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Jeune also expanded on his relationship with each of the three coaches personally:

- On Kiesau

“(Kiesau and I) sat at the school (with my vice principal/counselor and my head coach) for about two hours,” Jeune said. “We weren’t even just talking about football, we were talking just about life, my family, his family, the world. It was amazing. He showed me the true definition of football, that it’s more than just a game. Once he walked out the door, I told my coaches, ‘Yeah, I like this guy.’

“He told me straight up, there are going to be some schools that (BS) you and there are going to be some schools that are going to really want you. He told me, at the end of the day, the recruiting process matters about me and nobody else. He told me it’s the only time you can be selfish - and he was right.”

- On Toler

“Coach Toler, at the camp, he specifically pulled me aside and was coaching me. I felt like I was an individual to him - like it was just me and him. Every time I did something wrong he would show me how to do it right. I’ve been to all these camps and the coaches, they will tell you something, but for someone to pull you over and show me the ropes, it called me.”

- On Peterson

“They are recruiting me as a receiver, but Coach Peterson was the person that got it rolling. He was the first person to come here. He told me, ‘I like your film, I’m going to take it back to the coaches and we’ll make it official.’ A week later they offered me.”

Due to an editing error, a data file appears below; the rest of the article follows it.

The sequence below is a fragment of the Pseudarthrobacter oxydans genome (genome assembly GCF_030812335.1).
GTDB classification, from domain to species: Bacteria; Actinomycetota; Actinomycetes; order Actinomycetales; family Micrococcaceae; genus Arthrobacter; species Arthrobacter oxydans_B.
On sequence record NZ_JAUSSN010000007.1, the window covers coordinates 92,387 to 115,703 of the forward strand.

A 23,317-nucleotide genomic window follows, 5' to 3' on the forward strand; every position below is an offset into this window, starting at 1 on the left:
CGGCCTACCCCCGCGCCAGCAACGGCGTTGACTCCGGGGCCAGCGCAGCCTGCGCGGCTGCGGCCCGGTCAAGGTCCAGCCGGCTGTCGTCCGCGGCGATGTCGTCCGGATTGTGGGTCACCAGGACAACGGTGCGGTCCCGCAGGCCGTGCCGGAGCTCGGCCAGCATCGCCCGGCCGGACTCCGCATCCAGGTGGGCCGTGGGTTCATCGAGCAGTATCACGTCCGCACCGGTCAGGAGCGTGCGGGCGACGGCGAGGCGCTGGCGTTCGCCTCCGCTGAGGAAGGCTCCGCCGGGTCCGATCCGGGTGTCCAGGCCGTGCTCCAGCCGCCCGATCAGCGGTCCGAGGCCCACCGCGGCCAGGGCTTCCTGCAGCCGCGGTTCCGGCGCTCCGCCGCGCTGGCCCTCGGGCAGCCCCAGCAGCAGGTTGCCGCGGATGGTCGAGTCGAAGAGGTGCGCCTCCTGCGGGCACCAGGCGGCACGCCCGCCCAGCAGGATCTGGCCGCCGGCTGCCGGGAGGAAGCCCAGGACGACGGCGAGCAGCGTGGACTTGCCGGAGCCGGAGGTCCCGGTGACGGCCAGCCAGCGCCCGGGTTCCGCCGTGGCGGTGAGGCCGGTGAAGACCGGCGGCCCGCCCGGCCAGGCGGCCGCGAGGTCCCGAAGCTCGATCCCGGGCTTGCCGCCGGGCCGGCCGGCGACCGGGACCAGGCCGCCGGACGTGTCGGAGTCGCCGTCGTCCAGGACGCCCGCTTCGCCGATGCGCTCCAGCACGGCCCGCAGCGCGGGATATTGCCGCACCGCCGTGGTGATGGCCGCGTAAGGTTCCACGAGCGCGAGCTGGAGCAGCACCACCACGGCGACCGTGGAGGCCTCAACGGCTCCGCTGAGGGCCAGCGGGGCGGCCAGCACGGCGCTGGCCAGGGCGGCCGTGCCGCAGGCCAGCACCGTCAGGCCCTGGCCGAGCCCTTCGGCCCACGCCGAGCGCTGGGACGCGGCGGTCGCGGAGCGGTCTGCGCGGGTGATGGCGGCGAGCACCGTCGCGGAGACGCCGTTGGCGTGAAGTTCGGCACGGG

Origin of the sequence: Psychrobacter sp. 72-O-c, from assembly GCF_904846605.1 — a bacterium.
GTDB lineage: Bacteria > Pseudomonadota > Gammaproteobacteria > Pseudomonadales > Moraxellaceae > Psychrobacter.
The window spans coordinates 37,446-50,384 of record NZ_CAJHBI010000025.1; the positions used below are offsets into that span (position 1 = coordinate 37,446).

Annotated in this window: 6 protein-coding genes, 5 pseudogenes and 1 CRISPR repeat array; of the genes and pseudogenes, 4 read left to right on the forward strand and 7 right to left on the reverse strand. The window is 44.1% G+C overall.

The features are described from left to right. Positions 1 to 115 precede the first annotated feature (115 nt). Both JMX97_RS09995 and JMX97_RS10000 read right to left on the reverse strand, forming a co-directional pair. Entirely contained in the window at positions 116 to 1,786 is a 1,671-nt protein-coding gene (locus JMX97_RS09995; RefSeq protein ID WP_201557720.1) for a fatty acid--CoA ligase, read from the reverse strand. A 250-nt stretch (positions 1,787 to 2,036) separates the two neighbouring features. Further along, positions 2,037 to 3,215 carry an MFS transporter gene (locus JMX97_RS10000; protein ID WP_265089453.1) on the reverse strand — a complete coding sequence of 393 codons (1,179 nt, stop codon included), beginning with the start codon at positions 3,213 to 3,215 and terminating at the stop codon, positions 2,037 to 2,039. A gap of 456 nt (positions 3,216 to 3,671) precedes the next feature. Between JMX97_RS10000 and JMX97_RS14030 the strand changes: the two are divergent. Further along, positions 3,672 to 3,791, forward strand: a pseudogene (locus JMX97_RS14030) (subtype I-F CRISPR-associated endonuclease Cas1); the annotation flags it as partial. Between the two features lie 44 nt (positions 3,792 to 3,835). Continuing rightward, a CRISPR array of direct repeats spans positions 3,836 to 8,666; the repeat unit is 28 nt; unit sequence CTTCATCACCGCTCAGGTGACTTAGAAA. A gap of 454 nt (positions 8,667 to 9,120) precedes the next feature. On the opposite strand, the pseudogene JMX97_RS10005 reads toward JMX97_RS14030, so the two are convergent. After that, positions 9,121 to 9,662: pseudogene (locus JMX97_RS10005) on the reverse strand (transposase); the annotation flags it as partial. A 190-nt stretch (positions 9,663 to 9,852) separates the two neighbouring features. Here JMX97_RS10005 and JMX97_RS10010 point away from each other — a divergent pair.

Peterson’s visit meant a lot to Jeune. Some coaches have shied away from Morningside High School because of its reputation in the inner-city. Scout credited two 2016 athletes from the school with a three-star rating last year, but they ultimately signed to San Jose State and Idaho.

“Here, it’s been a big change,” Jeune said. “The school has so much of a bad reputation that nobody sees it. But the school is changing. Just because your from the inner-city doesn’t mean you won’t make it out.”

Jeune said that his high school head coach is an alumni of Fresno State - Lafayette Fletcher, who played for the ‘Dogs in the 80’s. They are happy for Jeune to focus on his senior season, which could be a breakout year with the three-star receiver teammate A’darrus Wilson off to college.

“I don’t have to worry about the recruiting process,” Jeune said. “A lot of people don’t know it gets hectic. It’s not as easy as it sounds. You have to pick a place you’re going to be comfortable for the next four years. Sometimes people make the wrong decision and it’s too late after you signed.”

About his game Jeune said, “In high school I’ve played probably all 11 positions. I’ve played tight end, halfback, QB, fullback, slot, wideout, corner, outside linebacker, safety - I don’t step off the field. I can fight through it and play the whole game.

Regardless, Jeune projects as a receiver for the ‘Dogs. Whether it is in the slot or on the outside is to be decided.

“We haven’t talked about that, but I’m assuming outside,” Jeune said. “It’s wherever the team needs me. I want to feel wanted. They have to rely on me for something, but it can be anything.”